…by a tall fence made of wine bottles! Mostly blue but with green and brown glass mixed in, the bottle fence seems to celebrate, well, celebrations. Paula repurposed steel conveyor frames to construct the screen. I neglected to ask how the bottles are attached.

It’s a marvelous effect — playful and artistic.

There are even a few glass heads mixed in, watching you.

Paula served us lunch after our tour, and we learned that she’s put her beautifully restored farmhouse and Gilbriar Gazebo business up for sale. If you’ve always dreamed of owning property in the Texas Hill Country and running a wedding rental business — with lovely gardens! — this is your chance. Paula is selling the place and 5 acres of the property; here’s the real estate listing.

Paula is holding onto 5 acres at the back, near the lion dens, where she’s planning to build the house she’s been dreaming of since childhood — the dome house. She showed us a 3D-printed model, its futuristic white domes somewhat resembling Luke Skywalker’s childhood home on Tatooine. I’d just read about the actor Robert Downey Jr.’s own dome house in Malibu, and I shared Paula’s enthusiasm for her brave new architectural venture. I’m sure it’ll be fabulous, and I hope to one day see the next evolution of Gilbriar Gardens.

Thanks, Paula, for a lovely tour of your gardens and lunch!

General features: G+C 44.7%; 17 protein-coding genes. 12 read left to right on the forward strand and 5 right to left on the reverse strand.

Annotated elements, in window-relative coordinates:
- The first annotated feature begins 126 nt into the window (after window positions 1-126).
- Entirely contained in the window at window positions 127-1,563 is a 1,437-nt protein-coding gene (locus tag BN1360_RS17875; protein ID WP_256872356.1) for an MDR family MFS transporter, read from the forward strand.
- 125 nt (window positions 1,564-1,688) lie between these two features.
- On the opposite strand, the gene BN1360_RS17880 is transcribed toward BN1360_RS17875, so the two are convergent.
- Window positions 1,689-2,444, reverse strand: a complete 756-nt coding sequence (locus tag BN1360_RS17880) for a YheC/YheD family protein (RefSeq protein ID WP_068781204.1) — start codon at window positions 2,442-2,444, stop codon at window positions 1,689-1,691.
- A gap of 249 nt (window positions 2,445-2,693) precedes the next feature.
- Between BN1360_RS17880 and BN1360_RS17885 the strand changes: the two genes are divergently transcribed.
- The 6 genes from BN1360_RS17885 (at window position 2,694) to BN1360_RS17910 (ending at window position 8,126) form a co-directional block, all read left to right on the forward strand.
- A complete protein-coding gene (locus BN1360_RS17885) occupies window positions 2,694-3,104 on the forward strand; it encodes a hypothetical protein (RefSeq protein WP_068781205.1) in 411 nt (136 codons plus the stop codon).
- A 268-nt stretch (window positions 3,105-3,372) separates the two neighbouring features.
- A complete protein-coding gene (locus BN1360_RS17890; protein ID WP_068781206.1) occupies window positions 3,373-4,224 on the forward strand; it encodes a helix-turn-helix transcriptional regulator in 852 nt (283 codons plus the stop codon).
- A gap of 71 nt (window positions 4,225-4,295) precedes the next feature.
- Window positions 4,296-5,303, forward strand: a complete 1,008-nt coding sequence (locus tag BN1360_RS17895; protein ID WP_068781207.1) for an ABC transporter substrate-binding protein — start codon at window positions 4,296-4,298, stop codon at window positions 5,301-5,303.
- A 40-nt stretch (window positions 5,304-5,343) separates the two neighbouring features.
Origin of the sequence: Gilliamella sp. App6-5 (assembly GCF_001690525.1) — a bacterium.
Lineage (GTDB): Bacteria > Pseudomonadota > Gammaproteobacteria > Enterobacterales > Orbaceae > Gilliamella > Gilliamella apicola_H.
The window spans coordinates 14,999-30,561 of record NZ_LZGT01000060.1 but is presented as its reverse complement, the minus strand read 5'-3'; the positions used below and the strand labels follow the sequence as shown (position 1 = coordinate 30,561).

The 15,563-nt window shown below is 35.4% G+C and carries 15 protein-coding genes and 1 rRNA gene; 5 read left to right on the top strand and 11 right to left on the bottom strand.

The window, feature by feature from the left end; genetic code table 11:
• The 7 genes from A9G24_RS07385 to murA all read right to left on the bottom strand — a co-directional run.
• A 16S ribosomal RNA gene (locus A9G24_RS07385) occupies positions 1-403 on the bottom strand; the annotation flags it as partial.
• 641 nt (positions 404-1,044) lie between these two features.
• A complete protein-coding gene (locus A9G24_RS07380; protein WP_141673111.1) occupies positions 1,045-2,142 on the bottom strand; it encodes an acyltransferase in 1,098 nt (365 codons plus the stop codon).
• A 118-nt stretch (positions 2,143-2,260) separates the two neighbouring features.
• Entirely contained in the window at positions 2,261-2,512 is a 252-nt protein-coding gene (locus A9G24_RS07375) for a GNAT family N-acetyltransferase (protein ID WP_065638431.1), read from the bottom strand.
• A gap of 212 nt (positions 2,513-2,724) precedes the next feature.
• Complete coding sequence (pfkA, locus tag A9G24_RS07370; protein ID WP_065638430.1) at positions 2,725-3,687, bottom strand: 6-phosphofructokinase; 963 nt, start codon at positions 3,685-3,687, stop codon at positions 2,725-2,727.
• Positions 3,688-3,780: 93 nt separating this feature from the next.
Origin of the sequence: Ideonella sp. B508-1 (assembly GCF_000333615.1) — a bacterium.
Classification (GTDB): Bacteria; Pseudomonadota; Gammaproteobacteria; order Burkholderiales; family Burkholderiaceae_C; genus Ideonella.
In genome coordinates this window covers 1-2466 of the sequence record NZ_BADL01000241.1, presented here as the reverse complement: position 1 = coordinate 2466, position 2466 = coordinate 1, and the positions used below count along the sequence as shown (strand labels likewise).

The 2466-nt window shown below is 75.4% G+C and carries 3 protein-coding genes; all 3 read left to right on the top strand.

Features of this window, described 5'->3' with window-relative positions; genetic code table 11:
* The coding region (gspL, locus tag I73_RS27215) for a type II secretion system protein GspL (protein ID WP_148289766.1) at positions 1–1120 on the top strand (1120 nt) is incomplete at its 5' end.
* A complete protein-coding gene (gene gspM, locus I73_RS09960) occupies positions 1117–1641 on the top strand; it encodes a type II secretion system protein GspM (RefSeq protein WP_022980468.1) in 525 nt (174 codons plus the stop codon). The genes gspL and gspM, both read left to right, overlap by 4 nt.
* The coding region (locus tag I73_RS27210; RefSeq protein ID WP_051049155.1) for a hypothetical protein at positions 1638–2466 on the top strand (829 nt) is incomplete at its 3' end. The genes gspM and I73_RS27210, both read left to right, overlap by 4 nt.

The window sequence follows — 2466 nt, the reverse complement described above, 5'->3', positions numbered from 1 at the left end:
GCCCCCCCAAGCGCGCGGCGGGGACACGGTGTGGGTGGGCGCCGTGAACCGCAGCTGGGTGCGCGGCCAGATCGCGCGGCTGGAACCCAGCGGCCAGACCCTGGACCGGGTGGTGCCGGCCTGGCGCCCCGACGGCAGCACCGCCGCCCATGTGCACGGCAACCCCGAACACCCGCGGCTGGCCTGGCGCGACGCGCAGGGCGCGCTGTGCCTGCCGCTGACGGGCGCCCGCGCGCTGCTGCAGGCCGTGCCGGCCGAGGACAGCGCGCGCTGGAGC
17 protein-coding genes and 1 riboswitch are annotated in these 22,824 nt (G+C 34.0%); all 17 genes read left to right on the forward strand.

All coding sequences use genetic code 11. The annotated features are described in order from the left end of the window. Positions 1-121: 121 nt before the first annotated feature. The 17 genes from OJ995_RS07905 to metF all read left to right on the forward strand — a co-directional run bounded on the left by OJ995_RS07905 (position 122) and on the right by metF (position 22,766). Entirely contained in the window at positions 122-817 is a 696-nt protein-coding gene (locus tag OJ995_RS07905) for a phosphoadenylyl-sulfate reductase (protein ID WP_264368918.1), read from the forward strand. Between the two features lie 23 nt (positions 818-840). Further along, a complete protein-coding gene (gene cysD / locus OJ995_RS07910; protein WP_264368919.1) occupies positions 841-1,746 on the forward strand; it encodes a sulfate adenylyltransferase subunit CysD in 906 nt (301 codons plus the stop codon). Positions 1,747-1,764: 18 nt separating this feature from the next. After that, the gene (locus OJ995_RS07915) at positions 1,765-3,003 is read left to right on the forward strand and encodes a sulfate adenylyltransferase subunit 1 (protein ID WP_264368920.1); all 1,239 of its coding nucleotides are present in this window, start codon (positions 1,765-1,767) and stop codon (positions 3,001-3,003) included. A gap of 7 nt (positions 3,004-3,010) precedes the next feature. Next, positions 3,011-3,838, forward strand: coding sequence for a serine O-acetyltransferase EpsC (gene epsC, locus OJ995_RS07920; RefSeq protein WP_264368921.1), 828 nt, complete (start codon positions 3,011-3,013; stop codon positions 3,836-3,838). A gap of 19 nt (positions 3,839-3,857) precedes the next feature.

I welcome your comments. Please scroll to the end of this post to leave one. If you’re reading in an email, click here to visit Digging and find the comment box at the end of each post. And hey, did someone forward this email to you, and you want to subscribe? Click here to get Digging delivered directly to your inbox!

__________________________

Digging Deeper

Come learn about garden design from the experts at Garden Spark! I organize in-person talks by inspiring designers, landscape architects, and authors a few times a year in Austin. These are limited-attendance events that sell out quickly, so join the Garden Spark email list to be notified in advance. Simply click this link and ask to be added. You can find this year’s speaker lineup here.

All material (C) 2022 by Pam Penick for Digging. Unauthorized reproduction prohibited.

The post Native plants and Hill Country style at Paula Stone’s Fredericksburg garden appeared first on Digging.

A tour of Paula Stone’s native plant gardens and Gilbriar Gazebo wedding venue in picturesque Fredericksburg, Texas…. Read More
The post Native plants and Hill Country style at Paula Stone’s Fredericksburg garden appeared first on Digging.Read MoreDigging